- It is likely that the tick-over will be all over the place (maybe as high as 2000rpm and then dropping to below 500rpm when warm). Don't worry about this, it is another feature and is of no real concern - you can fix the low tick over easily. This can also be caused by distributor wear on the 1.9's.
- The oil pressure gauge (Top left) should rise to about 3/4 when cold, and then slowly drop to 1/2 when fully warm. This takes a while, but if this doesn't happen then it could be a sign of the wrong oil being used, or more seriously, a worn engine. The oil temperature is the top right gauge and should fairly steadily rise to 1/3 after a good drive.
- Rev (4000-5000rpm) the engine and get a mate to look for blue/black smoke (white is fine - its just condensation). If there is lots then walk away. Mine doesn't smoke at all and its done 123,000 miles. If possible get a mechanic to compression test each cylinder (a 10 minute job with the right tools). Blue smoke can be a sign of worn valve guides, which I believe is not an easy job. The valve guides can need replacing as early as 80,000 miles.
- Check for oil leaks. Old cars may leak a little around the cylinder head and sump. Nothing to worry about, sometimes it can look quite bad but its just that the oil has built up over time. If the car hasn't moved look under the car for oil puddles - there shouldn't be any - if there is then the car leaks to much. There can be oil leaks from the distributor so check around this. It's a simple job to replace the dizzy if required.
- Find all the places where the engine is mounted to the body (top left and also underneath) - just check that none of the mounts have corroded or broken. There's 3 mounts, as you look at the engine from the front, there's 1 under the battery tray, 1 to the left of the engine mounting it to the left inner wing, and 1 at the back under the engine mounting it to the subframe.
- Find out what fuel is currently being used. With standard ignition timing 1.9's should be run on Super Unleaded (98 RON). This can be retarded to allow for normal unleaded (95 RON) use.
On the Road Inspection:
- Try and get a friend to follow you (Just to look at what's coming out of the exhaust). Firstly, find a straight road and without accelerating check that the car will drive itself in a straight line, then make sure it'll brake in a straight line. Any judder in the steering wheel while braking means the brake disks are warped and will need replacing (not a problem).
- While all this going on listen for odd engine noises. It won't be totally smooth until its warmed up. It may also stall at traffic lights because of the low tick over (see above) but should start first time.
- If its an old GTi then everything inside will sound like its rattling - this is normal - but it will stay together.
- Find somewhere quite and large (e.g. car park) and drive the car in progressively tighter turning circles checking for odd knocking noises from the front suspension. If the ground is slightly bumpy it should make the noises more pronounced. This could be an indication of worn track rod ends/ anti roll bars, etc. Knock money off if there's a concern.
- When the car has warmed up check the cars acceleration - in any gear (1st to 4th) the car should move cleanly to 6000rpm easily (5th will take a bit of time). But the engine should really come on song around 4000rpm. Your mate should be looking for black smoke - if he can keep up!
- When you lift off the accelerator (Tip out) you'll probably feel the car suddenly shunt. This is normal behaviour as the fuel is cut dead on tip-out. It is possible to modify the ECU to stop this so keep an eye out for this. Also pay attention to any noises from the transmission on the tip-out.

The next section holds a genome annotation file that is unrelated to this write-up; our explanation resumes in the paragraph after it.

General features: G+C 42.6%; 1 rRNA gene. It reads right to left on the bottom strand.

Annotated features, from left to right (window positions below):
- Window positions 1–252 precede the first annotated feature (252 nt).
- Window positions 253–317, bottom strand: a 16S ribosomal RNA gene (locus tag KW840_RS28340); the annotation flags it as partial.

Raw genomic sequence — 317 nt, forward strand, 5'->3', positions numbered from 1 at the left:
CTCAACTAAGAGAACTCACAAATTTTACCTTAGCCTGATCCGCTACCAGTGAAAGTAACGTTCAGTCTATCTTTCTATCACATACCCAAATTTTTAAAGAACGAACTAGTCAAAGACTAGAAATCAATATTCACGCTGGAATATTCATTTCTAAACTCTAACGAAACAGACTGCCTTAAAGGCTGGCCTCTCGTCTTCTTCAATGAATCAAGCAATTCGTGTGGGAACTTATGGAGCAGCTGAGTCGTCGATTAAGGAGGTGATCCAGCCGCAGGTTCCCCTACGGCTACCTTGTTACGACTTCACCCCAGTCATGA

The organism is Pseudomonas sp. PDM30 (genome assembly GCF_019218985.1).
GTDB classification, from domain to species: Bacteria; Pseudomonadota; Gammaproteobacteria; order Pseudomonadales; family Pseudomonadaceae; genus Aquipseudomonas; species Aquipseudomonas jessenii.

- Floor the accelerator in 2nd to check for a slipping clutch - the speed should increase along with the revs. Otherwise time for a new clutch. The acceleration should be smooth and strong all the way to about 6000rpm with no hesitations.
- Big bore loud exhausts do very little to add power, but do make it significantly loud. It's a case of personal taste I suppose on this item.
- Also induction kits are very popular (Replacing all the intake trunking with a cone air filter). In my opinion these don't add very much apart from induction noise (When you floor it), so it's a bit of a psychological gain (Yes yes it's possibly given you a few bhp), and in very warm weather and without good air ducting you'll probably loose power. The standard intake system is very good, with a good ram air effect from the front of the engine into the air filter at the back of the engine. Again it's up to you with want you want on this one.
- The gear box will be tight when cold (it can be difficult finding gears). However it should be easier when warm. Sometimes 2nd gear may crunch (this is the synchro-mesh wearing out - expensive to fix) but not that often. There are reports of this going on for 20,000 miles and not being a problem.
- Braking should be straight and progressive and there should be no wobble through the steering wheel when the brakes are applied (A sign of warped discs if it does). Mismatched or unevenly worn tyres could cause the car to slew around under braking so watch for this.
- The car should handle neatly and corner well with no real vices. Having said that just be careful not to go into a corner too fast and then chicken out and lift off the accelerator; the back end will come around quite smartly and if you don't expect it, it'll catch you out. It's best to get a feel for the car first, and let it warm up, before pushing it a bit harder.
So you've bought the car what next?
- Change the timing belt (they should be changed every 50,000 miles) seeing as you're unlikely to know when it was last done. The job will cost about £100. This is basically insurance against the timing belt snapping while driving which would mean a serious amount of head work to fix.
- Do a mini service and change the oil, spark plugs, air and oil filters.
- The seller may have changed the oil so the car appears looked after when you go and see it but the oil filter could have done 20,000 miles for all you know. Check the distributor cap and rotor arm and replace if you think it needs it. Change the spark plug leads as well if they look old and worn.
- Give the car a good wash and wax, which will allow you to give a really good look over and find any concerns with the body work etc.